The accusation of cannibalism has historically been much more common than the act itself. During the years of British colonial expansion slavery was actually considered to be illegal, unless the people involved were so depraved that their conditions as slaves would be better than as free men. Demonstration of cannibalistic tendencies were considered evidence for this, and hence reports of cannibalism became widespread.
Other more contemporary reports have also been called into question.
The well known case of mortuary cannibalism of the Fore tribe in New Guinea which resulted in the spread of the disease Kuru is well documented and not seriously questioned by modern anthropologists.
This case, however, has also been questioned by those claiming that although post-mortem dismemberment was the practice during funeral rites, cannibalism was not.
Fijian cannibalism is also generally accepted as historically factual.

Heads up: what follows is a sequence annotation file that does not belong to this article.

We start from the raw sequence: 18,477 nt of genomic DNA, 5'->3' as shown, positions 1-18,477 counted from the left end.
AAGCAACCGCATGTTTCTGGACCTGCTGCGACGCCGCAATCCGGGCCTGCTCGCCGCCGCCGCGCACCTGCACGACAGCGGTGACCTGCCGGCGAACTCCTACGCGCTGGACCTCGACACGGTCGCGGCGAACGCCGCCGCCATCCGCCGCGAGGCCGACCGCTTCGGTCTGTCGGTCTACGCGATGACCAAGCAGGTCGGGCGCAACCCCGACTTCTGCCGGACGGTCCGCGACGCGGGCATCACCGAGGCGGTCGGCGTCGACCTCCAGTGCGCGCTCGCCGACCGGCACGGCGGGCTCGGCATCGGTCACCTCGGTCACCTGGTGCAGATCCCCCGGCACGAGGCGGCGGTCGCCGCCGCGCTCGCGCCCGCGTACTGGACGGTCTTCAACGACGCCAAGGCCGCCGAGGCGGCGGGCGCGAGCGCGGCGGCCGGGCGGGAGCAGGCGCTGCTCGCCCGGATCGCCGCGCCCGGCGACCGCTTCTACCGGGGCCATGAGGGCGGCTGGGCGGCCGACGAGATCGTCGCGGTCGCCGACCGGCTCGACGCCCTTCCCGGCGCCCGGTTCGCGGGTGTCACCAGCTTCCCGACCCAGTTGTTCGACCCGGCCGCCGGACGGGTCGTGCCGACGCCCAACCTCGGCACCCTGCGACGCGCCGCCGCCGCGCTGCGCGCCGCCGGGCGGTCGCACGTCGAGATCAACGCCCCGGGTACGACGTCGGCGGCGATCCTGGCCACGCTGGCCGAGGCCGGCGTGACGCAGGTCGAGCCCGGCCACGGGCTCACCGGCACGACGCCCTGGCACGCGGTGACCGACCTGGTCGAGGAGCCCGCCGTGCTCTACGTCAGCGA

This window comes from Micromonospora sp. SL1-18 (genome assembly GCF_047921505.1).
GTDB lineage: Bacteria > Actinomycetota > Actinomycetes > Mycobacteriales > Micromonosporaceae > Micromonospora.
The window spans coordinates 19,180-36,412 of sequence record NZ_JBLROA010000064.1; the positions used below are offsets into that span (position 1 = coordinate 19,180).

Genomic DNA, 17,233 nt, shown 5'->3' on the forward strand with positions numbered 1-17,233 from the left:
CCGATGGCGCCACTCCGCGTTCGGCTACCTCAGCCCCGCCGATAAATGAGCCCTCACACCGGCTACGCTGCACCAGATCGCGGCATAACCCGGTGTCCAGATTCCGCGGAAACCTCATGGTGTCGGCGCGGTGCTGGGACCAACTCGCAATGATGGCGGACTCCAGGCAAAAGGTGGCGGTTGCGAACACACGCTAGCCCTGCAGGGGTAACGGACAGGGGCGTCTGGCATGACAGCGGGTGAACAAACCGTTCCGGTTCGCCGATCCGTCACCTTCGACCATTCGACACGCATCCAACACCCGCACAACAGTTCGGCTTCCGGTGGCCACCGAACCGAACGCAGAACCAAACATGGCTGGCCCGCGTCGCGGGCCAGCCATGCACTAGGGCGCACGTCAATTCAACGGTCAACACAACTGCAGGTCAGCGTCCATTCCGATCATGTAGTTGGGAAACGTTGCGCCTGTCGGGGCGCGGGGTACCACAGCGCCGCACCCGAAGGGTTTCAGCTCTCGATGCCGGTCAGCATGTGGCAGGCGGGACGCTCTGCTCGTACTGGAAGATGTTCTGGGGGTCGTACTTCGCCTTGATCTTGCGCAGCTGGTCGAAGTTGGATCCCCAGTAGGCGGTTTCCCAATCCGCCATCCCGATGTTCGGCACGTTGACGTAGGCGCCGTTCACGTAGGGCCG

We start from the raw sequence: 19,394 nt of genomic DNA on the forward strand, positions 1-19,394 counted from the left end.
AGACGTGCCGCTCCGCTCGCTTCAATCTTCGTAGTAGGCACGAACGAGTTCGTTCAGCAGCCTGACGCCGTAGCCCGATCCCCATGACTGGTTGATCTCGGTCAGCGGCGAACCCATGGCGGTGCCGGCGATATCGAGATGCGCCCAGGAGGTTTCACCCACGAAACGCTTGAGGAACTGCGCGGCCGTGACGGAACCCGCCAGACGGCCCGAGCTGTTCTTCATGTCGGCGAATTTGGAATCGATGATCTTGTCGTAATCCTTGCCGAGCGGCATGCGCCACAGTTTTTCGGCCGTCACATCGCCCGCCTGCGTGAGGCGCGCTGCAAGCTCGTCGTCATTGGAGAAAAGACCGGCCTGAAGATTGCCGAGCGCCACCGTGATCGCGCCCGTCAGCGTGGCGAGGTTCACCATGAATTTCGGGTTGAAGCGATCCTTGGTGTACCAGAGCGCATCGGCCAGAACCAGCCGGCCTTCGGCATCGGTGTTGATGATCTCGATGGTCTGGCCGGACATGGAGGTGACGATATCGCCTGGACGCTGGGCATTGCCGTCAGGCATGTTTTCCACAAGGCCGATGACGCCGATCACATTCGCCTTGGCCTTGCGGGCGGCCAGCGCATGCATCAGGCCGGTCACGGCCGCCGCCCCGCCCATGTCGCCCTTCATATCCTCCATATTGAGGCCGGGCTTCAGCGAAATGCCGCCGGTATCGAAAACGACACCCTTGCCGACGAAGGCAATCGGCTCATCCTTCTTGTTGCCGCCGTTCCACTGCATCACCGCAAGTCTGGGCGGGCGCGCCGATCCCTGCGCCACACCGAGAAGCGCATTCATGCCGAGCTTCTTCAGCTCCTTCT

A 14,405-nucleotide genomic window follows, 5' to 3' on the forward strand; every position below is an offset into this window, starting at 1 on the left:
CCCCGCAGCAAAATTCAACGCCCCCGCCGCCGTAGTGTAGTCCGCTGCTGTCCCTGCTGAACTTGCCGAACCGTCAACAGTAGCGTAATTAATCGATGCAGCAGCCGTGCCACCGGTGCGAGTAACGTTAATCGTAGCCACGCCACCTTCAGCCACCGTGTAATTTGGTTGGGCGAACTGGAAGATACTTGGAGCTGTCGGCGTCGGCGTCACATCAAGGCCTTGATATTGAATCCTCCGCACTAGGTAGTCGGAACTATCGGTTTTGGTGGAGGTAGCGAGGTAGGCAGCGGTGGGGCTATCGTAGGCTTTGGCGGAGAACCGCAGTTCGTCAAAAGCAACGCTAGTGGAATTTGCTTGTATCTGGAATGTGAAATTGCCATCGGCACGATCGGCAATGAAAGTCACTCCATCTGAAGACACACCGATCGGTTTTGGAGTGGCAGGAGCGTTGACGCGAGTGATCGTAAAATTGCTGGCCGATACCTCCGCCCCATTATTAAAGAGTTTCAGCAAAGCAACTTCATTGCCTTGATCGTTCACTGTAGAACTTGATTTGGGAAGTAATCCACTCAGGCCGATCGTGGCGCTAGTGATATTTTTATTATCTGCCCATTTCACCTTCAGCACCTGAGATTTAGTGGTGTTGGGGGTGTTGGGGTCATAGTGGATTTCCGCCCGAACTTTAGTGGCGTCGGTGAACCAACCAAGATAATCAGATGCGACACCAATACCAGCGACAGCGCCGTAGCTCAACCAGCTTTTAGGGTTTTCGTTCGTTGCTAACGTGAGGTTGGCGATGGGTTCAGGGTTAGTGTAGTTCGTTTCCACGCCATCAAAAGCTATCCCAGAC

For some species, cannibalism under certain well-defined circumstances, such as the female black widow spider eating the male after mating, is believed to be a common, if not invariable, part of the life cycle. In vertebrates (except for many fish), cannibalism is not generally observed to be uniformly routine or widespread for any given species, but may develop in extremis such as captivity, or a desperate food shortage. For instance, a domestic sow may eat her newborn young, though this behavior has not been observed in the wild. It is also known that mice, rats, or hamsters will eat their young if their nest is repeatedly threatened by predators. In some species adults are known to destroy and sometimes eat young of their species to whom they are not closely related--famously, the chimpanzees observed by Dr. Jane Goodall. Some of these observations have been questioned (for example by Stephen Jay Gould) as possible products of sloppy research. For example, while there are many observations of female praying mantises eating their mates after copulation, there are no known observations of this occurring in the wild; it has only been observed in captivity.